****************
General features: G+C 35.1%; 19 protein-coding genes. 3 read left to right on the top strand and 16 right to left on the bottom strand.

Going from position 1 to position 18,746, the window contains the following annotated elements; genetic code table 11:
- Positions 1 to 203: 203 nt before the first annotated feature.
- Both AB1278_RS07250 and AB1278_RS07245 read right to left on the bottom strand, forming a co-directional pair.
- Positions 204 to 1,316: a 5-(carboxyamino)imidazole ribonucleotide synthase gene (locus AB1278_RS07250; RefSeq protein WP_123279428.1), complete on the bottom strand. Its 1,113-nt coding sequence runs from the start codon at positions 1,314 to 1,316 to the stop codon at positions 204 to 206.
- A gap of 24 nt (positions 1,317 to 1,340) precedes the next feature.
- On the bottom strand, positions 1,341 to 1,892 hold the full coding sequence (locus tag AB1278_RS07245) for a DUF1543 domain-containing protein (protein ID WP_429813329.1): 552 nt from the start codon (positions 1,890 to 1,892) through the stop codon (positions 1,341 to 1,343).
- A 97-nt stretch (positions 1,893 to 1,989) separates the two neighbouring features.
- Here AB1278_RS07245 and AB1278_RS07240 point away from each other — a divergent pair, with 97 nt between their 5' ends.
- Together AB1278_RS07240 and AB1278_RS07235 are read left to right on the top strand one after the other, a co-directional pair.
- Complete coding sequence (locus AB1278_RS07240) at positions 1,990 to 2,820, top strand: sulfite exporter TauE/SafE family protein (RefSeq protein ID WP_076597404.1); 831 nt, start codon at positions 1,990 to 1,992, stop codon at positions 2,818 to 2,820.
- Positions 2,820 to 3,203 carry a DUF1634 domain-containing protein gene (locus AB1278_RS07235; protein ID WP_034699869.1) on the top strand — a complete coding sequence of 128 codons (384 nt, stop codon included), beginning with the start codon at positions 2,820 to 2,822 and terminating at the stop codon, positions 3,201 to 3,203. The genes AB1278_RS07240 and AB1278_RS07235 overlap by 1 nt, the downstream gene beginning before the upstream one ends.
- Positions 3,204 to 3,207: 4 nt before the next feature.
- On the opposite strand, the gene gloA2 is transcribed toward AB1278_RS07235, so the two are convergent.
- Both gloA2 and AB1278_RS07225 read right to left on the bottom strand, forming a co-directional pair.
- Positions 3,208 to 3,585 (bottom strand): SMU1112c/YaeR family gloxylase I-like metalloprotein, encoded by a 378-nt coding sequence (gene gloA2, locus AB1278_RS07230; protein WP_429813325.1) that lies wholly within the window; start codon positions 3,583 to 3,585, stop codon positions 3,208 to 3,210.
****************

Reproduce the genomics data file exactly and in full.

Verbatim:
General features: G+C 35.1%; 19 protein-coding genes. 3 read left to right on the top strand and 16 right to left on the bottom strand.

Going from position 1 to position 18,746, the window contains the following annotated elements; genetic code table 11:
- Positions 1 to 203: 203 nt before the first annotated feature.
- Both AB1278_RS07250 and AB1278_RS07245 read right to left on the bottom strand, forming a co-directional pair.
- Positions 204 to 1,316: a 5-(carboxyamino)imidazole ribonucleotide synthase gene (locus AB1278_RS07250; RefSeq protein WP_123279428.1), complete on the bottom strand. Its 1,113-nt coding sequence runs from the start codon at positions 1,314 to 1,316 to the stop codon at positions 204 to 206.
- A gap of 24 nt (positions 1,317 to 1,340) precedes the next feature.
- On the bottom strand, positions 1,341 to 1,892 hold the full coding sequence (locus tag AB1278_RS07245) for a DUF1543 domain-containing protein (protein ID WP_429813329.1): 552 nt from the start codon (positions 1,890 to 1,892) through the stop codon (positions 1,341 to 1,343).
- A 97-nt stretch (positions 1,893 to 1,989) separates the two neighbouring features.
- Here AB1278_RS07245 and AB1278_RS07240 point away from each other — a divergent pair, with 97 nt between their 5' ends.
- Together AB1278_RS07240 and AB1278_RS07235 are read left to right on the top strand one after the other, a co-directional pair.
- Complete coding sequence (locus AB1278_RS07240) at positions 1,990 to 2,820, top strand: sulfite exporter TauE/SafE family protein (RefSeq protein ID WP_076597404.1); 831 nt, start codon at positions 1,990 to 1,992, stop codon at positions 2,818 to 2,820.
- Positions 2,820 to 3,203 carry a DUF1634 domain-containing protein gene (locus AB1278_RS07235; protein ID WP_034699869.1) on the top strand — a complete coding sequence of 128 codons (384 nt, stop codon included), beginning with the start codon at positions 2,820 to 2,822 and terminating at the stop codon, positions 3,201 to 3,203. The genes AB1278_RS07240 and AB1278_RS07235 overlap by 1 nt, the downstream gene beginning before the upstream one ends.
- Positions 3,204 to 3,207: 4 nt before the next feature.
- On the opposite strand, the gene gloA2 is transcribed toward AB1278_RS07235, so the two are convergent.
- Both gloA2 and AB1278_RS07225 read right to left on the bottom strand, forming a co-directional pair.
- Positions 3,208 to 3,585 (bottom strand): SMU1112c/YaeR family gloxylase I-like metalloprotein, encoded by a 378-nt coding sequence (gene gloA2, locus AB1278_RS07230; protein WP_429813325.1) that lies wholly within the window; start codon positions 3,583 to 3,585, stop codon positions 3,208 to 3,210.